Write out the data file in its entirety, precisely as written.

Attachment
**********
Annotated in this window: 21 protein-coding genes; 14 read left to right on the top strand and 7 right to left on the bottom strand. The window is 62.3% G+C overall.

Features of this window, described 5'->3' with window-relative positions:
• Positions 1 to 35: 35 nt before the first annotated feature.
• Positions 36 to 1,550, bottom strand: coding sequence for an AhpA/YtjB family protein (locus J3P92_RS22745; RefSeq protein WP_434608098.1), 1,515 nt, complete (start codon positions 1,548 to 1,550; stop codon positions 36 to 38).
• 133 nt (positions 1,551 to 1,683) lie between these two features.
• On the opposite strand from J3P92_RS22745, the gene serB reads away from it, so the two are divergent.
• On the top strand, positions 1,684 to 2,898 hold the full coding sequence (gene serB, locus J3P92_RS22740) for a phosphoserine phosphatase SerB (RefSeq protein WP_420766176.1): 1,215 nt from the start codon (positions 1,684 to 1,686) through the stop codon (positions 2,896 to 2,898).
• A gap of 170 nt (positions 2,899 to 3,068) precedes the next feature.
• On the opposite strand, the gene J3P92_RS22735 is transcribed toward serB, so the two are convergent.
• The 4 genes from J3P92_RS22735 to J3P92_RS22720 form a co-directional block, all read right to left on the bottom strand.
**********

Annotated in this window: 21 protein-coding genes; 14 read left to right on the top strand and 7 right to left on the bottom strand. The window is 62.3% G+C overall.

Features of this window, described 5'->3' with window-relative positions:
• Positions 1 to 35: 35 nt before the first annotated feature.
• Positions 36 to 1,550, bottom strand: coding sequence for an AhpA/YtjB family protein (locus J3P92_RS22745; RefSeq protein WP_434608098.1), 1,515 nt, complete (start codon positions 1,548 to 1,550; stop codon positions 36 to 38).
• 133 nt (positions 1,551 to 1,683) lie between these two features.
• On the opposite strand from J3P92_RS22745, the gene serB reads away from it, so the two are divergent.
• On the top strand, positions 1,684 to 2,898 hold the full coding sequence (gene serB, locus J3P92_RS22740) for a phosphoserine phosphatase SerB (RefSeq protein WP_420766176.1): 1,215 nt from the start codon (positions 1,684 to 1,686) through the stop codon (positions 2,896 to 2,898).
• A gap of 170 nt (positions 2,899 to 3,068) precedes the next feature.
• On the opposite strand, the gene J3P92_RS22735 is transcribed toward serB, so the two are convergent.
• The 4 genes from J3P92_RS22735 to J3P92_RS22720 form a co-directional block, all read right to left on the bottom strand.